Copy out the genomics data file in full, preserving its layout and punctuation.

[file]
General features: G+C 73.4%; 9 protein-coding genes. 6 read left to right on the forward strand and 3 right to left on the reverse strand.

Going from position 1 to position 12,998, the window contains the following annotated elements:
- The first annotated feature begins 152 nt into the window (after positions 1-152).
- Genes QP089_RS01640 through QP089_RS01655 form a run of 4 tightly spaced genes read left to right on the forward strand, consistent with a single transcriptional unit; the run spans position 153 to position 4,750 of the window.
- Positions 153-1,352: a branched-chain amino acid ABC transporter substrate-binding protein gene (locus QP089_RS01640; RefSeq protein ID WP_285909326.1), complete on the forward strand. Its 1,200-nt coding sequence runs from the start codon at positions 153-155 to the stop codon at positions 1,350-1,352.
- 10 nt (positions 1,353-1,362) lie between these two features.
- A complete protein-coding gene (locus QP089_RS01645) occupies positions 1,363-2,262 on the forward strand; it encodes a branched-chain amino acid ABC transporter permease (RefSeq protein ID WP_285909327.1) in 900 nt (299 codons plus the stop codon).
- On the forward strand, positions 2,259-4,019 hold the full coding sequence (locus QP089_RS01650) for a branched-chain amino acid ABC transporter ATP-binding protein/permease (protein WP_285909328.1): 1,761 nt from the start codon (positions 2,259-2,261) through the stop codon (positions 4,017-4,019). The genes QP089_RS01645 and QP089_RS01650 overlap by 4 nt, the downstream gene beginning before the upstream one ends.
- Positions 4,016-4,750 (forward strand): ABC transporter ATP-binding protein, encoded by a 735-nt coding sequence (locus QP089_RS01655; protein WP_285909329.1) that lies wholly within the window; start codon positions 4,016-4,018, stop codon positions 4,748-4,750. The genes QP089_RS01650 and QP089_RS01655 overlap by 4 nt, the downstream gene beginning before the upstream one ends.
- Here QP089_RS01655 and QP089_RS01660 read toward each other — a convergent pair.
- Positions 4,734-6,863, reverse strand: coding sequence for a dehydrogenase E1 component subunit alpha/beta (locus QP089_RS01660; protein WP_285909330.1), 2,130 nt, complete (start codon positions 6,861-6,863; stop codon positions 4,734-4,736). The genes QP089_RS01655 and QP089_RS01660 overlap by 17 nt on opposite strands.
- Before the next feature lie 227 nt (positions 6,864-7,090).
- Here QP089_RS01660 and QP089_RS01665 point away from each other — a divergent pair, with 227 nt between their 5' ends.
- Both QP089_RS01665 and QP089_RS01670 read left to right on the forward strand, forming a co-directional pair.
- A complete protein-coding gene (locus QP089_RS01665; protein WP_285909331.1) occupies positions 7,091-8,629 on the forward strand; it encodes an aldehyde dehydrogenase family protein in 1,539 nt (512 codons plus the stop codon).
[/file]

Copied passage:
General features: G+C 73.4%; 9 protein-coding genes. 6 read left to right on the forward strand and 3 right to left on the reverse strand.

Going from position 1 to position 12,998, the window contains the following annotated elements:
- The first annotated feature begins 152 nt into the window (after positions 1-152).
- Genes QP089_RS01640 through QP089_RS01655 form a run of 4 tightly spaced genes read left to right on the forward strand, consistent with a single transcriptional unit; the run spans position 153 to position 4,750 of the window.
- Positions 153-1,352: a branched-chain amino acid ABC transporter substrate-binding protein gene (locus QP089_RS01640; RefSeq protein ID WP_285909326.1), complete on the forward strand. Its 1,200-nt coding sequence runs from the start codon at positions 153-155 to the stop codon at positions 1,350-1,352.
- 10 nt (positions 1,353-1,362) lie between these two features.
- A complete protein-coding gene (locus QP089_RS01645) occupies positions 1,363-2,262 on the forward strand; it encodes a branched-chain amino acid ABC transporter permease (RefSeq protein ID WP_285909327.1) in 900 nt (299 codons plus the stop codon).
- On the forward strand, positions 2,259-4,019 hold the full coding sequence (locus QP089_RS01650) for a branched-chain amino acid ABC transporter ATP-binding protein/permease (protein WP_285909328.1): 1,761 nt from the start codon (positions 2,259-2,261) through the stop codon (positions 4,017-4,019). The genes QP089_RS01645 and QP089_RS01650 overlap by 4 nt, the downstream gene beginning before the upstream one ends.
- Positions 4,016-4,750 (forward strand): ABC transporter ATP-binding protein, encoded by a 735-nt coding sequence (locus QP089_RS01655; protein WP_285909329.1) that lies wholly within the window; start codon positions 4,016-4,018, stop codon positions 4,748-4,750. The genes QP089_RS01650 and QP089_RS01655 overlap by 4 nt, the downstream gene beginning before the upstream one ends.
- Here QP089_RS01655 and QP089_RS01660 read toward each other — a convergent pair.
- Positions 4,734-6,863, reverse strand: coding sequence for a dehydrogenase E1 component subunit alpha/beta (locus QP089_RS01660; protein WP_285909330.1), 2,130 nt, complete (start codon positions 6,861-6,863; stop codon positions 4,734-4,736). The genes QP089_RS01655 and QP089_RS01660 overlap by 17 nt on opposite strands.
- Before the next feature lie 227 nt (positions 6,864-7,090).
- Here QP089_RS01660 and QP089_RS01665 point away from each other — a divergent pair, with 227 nt between their 5' ends.
- Both QP089_RS01665 and QP089_RS01670 read left to right on the forward strand, forming a co-directional pair.
- A complete protein-coding gene (locus QP089_RS01665; protein WP_285909331.1) occupies positions 7,091-8,629 on the forward strand; it encodes an aldehyde dehydrogenase family protein in 1,539 nt (512 codons plus the stop codon).